On average, one deep inhale and exhale takes approximately 5 seconds. So, for the 30 second holds, take 6 full breaths and for the 60 second hold, take 12 breaths. As you transition into the next pose, follow the rule above (inhale with a rise and exhale with a bend).
We highly recommend watching all of the instructional videos before beginning your yoga flow, so that you can familiarize yourself with the individual poses, and perform the transitions smoothly, without interruption. Let’s get into it!
1. Child’s Pose
Exhale to sink into the pose. Hold for 6 breaths (30 seconds).
2. Cobra Pose
Inhale as you rise into the pose, stretching only as far as comfortable. Hold for 6 breaths (30 seconds).
3. Downward Dog
Exhale to drop into the pose, pressing heels down to your mat as far as you comfortably can. Hold for 12 breaths (60 seconds).
4. High Lunge Pose
For this pose, start with your left foot forward. Inhale as you reach up. Reach a little higher with each inhale. Hold for 6 breaths (30 seconds). You will hold the reverse side in a few moments after puppy pose.
5. Puppy Pose
Exhale to relax into puppy pose. Hold for 6 breaths (30 seconds).
6. High Lunge Pose
This time, place your right foot forward. Inhale as you reach up. Reach a little higher with each inhale. Hold for 6 breaths (30 seconds).
Inhale as you push your hips off the ground, heels flat on the ground, opening your chest. Clasp your hands underneath you if you can. Otherwise, keep them on the ground at your side. Hold for 6 breaths (30 seconds). Exhale as you roll your spine back down to the ground.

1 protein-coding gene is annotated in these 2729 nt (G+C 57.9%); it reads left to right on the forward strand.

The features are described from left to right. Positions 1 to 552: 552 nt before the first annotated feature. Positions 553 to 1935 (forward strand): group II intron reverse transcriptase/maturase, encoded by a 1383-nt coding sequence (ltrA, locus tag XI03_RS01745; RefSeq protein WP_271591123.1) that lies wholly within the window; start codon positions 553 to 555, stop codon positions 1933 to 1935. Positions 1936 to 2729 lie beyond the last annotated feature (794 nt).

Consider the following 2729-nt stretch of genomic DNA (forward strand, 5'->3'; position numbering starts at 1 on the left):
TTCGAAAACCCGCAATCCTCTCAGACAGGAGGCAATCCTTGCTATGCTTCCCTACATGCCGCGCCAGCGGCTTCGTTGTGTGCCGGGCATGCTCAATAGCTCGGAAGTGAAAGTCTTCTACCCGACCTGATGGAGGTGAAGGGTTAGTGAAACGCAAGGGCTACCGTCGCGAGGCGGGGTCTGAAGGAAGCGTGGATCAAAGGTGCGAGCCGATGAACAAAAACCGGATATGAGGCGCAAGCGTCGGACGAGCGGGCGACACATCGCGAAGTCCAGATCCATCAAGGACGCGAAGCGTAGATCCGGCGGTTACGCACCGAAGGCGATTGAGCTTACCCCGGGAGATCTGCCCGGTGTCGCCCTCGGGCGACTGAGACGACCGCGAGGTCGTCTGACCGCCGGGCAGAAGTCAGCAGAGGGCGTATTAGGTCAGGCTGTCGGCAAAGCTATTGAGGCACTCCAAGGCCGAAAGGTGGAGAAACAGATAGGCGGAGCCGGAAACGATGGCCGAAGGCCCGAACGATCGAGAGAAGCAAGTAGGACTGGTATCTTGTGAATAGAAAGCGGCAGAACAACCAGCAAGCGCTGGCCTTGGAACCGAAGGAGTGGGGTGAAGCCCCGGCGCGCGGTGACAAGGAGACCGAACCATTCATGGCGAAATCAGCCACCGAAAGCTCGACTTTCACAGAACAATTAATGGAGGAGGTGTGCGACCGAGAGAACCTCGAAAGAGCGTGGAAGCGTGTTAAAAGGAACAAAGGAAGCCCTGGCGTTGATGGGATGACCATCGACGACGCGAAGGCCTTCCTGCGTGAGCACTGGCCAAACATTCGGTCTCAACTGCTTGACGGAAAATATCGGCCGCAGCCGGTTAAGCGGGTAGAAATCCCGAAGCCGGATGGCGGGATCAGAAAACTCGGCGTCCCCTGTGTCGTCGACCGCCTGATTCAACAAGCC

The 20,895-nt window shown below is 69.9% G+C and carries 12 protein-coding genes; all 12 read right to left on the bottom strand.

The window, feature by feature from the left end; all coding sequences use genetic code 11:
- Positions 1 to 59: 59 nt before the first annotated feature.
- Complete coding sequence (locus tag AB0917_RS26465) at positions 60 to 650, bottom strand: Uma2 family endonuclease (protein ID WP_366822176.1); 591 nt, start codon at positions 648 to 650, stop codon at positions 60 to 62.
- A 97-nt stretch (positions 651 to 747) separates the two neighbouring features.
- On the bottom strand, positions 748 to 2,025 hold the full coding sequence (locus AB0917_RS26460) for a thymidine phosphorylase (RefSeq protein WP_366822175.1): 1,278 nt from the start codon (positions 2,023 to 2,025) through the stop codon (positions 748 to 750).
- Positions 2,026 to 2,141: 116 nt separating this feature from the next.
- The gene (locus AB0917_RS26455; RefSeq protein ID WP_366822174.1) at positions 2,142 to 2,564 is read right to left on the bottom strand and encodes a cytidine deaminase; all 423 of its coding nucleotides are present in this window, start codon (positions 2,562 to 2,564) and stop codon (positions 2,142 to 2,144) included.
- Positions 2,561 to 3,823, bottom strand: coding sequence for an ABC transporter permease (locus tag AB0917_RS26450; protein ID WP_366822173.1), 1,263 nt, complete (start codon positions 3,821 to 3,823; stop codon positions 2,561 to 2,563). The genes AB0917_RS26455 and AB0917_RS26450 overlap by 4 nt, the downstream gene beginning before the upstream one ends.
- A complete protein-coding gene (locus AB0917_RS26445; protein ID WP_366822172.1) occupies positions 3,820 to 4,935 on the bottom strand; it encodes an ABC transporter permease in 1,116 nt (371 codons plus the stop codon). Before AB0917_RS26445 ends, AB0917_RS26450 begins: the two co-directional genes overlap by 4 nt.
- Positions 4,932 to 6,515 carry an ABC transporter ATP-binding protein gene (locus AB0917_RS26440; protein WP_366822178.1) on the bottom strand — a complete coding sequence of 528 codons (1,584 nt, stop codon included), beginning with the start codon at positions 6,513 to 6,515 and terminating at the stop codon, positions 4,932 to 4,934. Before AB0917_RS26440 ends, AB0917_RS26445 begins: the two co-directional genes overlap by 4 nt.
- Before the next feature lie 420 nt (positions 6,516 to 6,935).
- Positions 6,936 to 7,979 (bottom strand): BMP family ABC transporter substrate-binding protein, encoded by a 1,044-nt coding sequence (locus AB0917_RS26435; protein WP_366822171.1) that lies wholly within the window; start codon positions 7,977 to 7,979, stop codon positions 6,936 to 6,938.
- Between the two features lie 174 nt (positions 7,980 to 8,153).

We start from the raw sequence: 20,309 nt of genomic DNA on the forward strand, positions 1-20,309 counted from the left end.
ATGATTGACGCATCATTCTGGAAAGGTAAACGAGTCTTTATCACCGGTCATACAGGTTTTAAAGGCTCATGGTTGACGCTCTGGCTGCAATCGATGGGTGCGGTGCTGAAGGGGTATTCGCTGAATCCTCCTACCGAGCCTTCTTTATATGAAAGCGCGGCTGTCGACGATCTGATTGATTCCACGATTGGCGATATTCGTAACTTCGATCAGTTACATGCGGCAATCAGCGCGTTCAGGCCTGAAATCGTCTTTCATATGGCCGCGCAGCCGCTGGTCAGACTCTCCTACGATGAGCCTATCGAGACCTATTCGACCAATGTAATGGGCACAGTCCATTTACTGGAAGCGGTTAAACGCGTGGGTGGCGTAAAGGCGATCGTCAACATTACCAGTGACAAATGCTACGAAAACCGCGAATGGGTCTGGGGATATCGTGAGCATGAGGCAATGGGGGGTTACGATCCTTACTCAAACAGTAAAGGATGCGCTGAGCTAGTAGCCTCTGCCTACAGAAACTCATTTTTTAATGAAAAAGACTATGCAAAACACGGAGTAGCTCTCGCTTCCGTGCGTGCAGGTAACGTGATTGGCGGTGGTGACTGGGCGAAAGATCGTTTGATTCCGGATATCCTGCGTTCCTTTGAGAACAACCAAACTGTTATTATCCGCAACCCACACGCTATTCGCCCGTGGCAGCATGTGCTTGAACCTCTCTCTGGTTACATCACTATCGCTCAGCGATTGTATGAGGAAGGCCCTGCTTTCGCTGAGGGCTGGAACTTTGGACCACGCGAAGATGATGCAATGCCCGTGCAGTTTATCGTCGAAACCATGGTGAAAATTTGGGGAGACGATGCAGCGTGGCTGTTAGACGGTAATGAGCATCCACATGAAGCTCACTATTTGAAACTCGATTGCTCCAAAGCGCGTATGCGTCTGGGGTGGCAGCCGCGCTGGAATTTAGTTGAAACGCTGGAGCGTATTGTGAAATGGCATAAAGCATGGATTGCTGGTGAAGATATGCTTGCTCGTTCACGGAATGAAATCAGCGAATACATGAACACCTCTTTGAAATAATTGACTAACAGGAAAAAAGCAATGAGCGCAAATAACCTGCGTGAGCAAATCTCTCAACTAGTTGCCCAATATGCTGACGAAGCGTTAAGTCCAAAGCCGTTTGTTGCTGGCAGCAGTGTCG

8. Reclined Spinal Twist
Exhale as you turn and press your knee into the floor, keeping your head flat on the floor. Hold for 6 breaths (30 seconds) on each side. Deepen the stretch with each exhale. Straighten your legs out while you inhale. Move to the next pose after you’ve held the pose on both sides.
9. Wind Release Pose
Exhale as you bring one knee towards your chest. Hold for 6 breaths (30 seconds) on each side. Deepen the pose with each exhale. Inhale as you straighten your leg back out. Switch to the other knee and repeat hold. Move to the next pose after you’ve held the pose on both sides.
10. Seated Side Bend
Begin this pose with an inhale while sitting up straight. Then, as you exhale, bend and reach up and out to the side. Hold for 6 breaths (30 seconds), inhale as you re-center, and then exhale and hold for 6 breaths on the opposite side. If you can, try to keep your gaze up to the hand you are holding overhead. As always, stretch only so far as comfortable.
11. Seated Mountain Pose
Inhale as you reach up towards the sky and allow your shoulders to drop with every exhale. Hold for 6 breaths (30 seconds), deepening the stretch on every inhale.
12. Corpse Pose
And finally, exhale as you relax into corpse pose. Hold for 12 breaths (60 seconds)– or longer if you’d like! Let your thoughts go and allow yourself to sink into the floor.
And there you have it! You’ve successfully completed the full body yoga flow for beginners! Don’t judge yourself if you weren’t able to complete each pose for the directed time, or if you felt you weren’t fully engaged all throughout. There’s a reason it’s called a “practice.” Each time you begin a new yoga session, you are “practicing.” Even the most experienced yogis “practice” every time.
So, let us know how you feel in the comment section below! What was your favorite pose? Where did you find any difficulty? We’d love to help!
Want more great yoga routines and flows? Check these out next:
Source by skinnyms.com